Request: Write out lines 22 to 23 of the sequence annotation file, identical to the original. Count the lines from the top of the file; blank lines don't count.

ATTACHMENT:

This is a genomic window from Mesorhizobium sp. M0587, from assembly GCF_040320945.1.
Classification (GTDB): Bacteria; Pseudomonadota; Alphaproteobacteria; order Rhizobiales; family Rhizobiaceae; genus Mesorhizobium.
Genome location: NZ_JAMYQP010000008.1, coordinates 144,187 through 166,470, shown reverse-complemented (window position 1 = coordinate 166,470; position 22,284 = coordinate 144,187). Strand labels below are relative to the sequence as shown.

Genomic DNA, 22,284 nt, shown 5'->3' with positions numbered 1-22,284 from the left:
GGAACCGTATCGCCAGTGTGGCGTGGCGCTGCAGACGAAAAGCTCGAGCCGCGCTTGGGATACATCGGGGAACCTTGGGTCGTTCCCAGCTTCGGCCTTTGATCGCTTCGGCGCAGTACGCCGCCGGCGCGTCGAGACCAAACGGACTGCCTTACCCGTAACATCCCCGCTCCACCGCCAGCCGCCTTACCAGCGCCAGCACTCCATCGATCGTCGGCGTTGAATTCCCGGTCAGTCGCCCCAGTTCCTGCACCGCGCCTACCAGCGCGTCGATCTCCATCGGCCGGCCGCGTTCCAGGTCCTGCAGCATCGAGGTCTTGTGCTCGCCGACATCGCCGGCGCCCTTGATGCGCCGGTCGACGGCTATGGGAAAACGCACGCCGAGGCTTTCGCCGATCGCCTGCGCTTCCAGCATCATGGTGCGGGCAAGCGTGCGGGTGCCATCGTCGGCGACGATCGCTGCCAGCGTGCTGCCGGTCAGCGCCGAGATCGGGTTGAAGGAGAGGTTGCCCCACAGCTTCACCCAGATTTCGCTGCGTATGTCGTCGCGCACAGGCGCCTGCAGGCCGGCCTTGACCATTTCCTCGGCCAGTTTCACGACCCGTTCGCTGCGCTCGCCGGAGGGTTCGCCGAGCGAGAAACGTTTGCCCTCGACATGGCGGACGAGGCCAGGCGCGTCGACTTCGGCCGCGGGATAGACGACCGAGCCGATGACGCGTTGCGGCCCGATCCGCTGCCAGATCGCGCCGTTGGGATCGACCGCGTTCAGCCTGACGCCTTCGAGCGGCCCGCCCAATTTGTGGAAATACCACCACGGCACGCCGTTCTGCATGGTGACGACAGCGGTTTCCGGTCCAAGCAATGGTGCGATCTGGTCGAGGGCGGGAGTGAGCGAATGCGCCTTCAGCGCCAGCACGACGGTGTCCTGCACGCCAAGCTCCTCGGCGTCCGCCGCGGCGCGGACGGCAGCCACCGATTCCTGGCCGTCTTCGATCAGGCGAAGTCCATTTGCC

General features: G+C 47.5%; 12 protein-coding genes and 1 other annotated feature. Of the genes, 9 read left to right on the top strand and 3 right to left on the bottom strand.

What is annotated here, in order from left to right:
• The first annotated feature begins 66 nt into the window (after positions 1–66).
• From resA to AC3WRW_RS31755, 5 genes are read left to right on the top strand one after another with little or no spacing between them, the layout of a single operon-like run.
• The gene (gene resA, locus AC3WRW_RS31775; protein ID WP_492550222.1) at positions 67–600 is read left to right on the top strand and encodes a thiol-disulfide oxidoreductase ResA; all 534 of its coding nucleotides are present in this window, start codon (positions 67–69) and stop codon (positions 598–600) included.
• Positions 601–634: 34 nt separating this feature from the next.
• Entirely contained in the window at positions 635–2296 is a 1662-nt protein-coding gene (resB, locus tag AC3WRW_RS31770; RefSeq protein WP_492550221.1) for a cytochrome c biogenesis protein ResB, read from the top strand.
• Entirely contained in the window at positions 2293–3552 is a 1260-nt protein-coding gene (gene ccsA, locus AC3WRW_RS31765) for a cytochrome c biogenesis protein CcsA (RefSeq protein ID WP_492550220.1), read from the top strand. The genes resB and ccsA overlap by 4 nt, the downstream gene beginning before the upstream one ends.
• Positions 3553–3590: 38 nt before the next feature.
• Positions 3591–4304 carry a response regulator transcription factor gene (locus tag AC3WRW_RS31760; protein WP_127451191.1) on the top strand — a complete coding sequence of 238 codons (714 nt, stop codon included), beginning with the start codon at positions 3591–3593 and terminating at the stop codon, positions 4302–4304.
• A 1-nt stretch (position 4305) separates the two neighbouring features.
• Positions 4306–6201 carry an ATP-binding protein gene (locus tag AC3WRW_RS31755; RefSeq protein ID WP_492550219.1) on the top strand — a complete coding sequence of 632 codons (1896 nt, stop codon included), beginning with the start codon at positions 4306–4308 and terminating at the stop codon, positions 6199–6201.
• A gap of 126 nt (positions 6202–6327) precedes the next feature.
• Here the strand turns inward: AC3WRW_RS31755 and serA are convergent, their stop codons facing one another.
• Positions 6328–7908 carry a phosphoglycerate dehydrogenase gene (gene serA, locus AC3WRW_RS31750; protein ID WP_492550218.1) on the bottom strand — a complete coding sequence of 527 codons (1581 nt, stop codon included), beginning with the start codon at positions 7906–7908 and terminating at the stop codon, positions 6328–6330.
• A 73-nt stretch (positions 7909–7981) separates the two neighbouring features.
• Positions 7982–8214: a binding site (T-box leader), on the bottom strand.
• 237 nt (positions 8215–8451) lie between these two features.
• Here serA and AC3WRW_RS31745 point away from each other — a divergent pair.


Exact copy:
• Positions 7982–8214: a binding site (T-box leader), on the bottom strand.
• 237 nt (positions 8215–8451) lie between these two features.